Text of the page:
"Our offense was just a little bit out of sync today. Some of that had to do with the quarterback-center exchange. We're just looking for someone to rise up and be a spark on offense when Brock isn't going to be that spark."
The Flames' offense was able to produce some highlights on Thursday. Junior signal-caller Spencer Landis took a number of snaps with the first-team offense during the first part of practice. On his second play, he eluded a hard rush by Trey Jacobs and hit Zach Terrell with a pass in the right flat.
During the third-down simulations, redshirt freshman quarterback Mike Brown displayed some nice resiliency. Immediately after being intercepted, Brown made some nifty moves on a quarterback draw, running for a first down on the ensuing third-and-10 play.
Smith returned to action for the third-down sequence and was able to connect with redshirt senior wideout Jonathan Crawford for a pair of nice completions.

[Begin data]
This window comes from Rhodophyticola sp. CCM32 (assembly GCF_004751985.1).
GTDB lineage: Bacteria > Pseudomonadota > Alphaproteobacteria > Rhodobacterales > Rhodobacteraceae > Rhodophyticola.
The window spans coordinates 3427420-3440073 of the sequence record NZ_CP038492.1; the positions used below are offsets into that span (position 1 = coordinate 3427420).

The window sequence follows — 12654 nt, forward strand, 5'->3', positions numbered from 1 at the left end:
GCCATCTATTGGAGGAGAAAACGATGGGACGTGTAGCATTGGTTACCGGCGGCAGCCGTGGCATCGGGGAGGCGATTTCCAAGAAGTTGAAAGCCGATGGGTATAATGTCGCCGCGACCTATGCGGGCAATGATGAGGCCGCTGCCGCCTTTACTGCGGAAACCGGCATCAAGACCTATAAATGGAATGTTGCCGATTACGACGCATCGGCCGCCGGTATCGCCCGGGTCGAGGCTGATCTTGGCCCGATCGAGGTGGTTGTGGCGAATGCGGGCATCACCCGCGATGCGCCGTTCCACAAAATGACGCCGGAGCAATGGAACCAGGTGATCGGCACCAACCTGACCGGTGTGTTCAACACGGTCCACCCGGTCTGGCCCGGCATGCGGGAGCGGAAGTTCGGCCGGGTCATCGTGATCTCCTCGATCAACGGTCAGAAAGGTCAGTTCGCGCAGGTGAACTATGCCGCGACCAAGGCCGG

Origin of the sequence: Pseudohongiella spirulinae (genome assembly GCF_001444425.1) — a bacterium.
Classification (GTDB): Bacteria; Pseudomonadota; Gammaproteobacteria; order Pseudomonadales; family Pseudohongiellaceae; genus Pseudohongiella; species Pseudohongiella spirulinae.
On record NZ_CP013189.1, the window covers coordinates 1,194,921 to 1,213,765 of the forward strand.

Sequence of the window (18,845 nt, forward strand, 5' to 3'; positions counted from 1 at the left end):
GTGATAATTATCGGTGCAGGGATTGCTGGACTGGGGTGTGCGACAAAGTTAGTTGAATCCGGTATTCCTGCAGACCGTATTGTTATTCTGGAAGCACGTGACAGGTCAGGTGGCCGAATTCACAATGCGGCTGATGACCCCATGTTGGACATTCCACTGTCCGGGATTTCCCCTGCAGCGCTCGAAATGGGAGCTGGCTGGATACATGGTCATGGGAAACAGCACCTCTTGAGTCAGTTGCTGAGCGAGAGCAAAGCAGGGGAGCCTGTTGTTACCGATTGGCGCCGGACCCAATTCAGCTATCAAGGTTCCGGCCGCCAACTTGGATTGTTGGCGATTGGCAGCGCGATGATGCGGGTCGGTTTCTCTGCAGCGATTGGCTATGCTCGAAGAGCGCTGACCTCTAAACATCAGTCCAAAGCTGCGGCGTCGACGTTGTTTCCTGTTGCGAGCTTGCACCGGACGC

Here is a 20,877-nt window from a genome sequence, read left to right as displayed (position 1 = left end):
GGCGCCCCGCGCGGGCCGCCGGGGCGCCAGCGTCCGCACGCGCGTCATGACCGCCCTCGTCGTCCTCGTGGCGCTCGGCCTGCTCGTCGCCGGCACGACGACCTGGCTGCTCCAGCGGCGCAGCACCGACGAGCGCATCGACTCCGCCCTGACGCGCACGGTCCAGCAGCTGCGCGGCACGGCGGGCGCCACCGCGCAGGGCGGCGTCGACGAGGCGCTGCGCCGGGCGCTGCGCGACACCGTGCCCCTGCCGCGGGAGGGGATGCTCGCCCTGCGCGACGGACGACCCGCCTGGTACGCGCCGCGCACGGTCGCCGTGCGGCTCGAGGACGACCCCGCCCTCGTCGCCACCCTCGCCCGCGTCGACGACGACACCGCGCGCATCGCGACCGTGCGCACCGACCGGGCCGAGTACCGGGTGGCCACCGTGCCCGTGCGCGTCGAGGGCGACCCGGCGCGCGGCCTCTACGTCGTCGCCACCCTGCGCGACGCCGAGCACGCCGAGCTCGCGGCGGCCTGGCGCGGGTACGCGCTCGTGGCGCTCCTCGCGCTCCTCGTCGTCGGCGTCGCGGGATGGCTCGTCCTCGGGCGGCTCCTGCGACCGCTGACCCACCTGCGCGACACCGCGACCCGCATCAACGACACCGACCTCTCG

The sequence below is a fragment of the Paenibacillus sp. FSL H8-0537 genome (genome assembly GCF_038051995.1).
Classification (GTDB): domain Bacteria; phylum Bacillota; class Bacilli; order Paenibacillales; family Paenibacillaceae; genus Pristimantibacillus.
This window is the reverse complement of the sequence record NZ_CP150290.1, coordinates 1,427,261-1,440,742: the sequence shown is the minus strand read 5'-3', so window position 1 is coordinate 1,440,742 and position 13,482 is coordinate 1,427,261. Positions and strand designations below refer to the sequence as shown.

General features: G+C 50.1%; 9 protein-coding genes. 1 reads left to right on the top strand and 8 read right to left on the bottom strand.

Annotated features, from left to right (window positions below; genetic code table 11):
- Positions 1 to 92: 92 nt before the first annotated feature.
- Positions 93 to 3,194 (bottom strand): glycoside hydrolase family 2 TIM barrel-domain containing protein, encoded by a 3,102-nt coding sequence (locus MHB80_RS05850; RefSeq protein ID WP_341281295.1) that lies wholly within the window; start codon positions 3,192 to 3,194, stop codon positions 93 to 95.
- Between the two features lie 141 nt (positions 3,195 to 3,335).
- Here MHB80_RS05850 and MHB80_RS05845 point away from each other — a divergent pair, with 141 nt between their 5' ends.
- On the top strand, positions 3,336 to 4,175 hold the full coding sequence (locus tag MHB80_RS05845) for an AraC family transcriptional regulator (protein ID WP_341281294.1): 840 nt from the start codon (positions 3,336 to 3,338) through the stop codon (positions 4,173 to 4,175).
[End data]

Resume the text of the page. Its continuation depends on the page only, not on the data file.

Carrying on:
The Flames will practice for the third time in as many days, Saturday morning at Williams Stadium. The team's seventh of 15 practice sessions is scheduled for a 10 a.m. start.
The first Liberty players to take the field Friday were kickers David Drake and Ben Shipps. The duo had to deal with the afternoon's most significant weather obstacle, a strong, steady south wind. Drake and Shipps opened practice kicking field goals into the wind at the sound end of Williams Stadium.
Dominique Jones, wearing No. 85, was another of the early arrivers. He played basketball for the Flames during the 2005-06 and 2006-07 seasons. Now, Jones is practicing with Liberty's tight ends.
Senior fullback Joey Sandvig, a local product from Appomattox High School, was called upon by head strength & conditioning coach Bill Gillespie to lead the team in jumping jacks at the conclusion of the pre-practice stretching routine.
Redshirt sophomore defensive lineman Soeren Wendland, who stands 6-8, wreaked havoc during the 11-on-11 sessions. The native of Cuxhaven, Germany leaped up to knock down a pair of passes on the afternoon.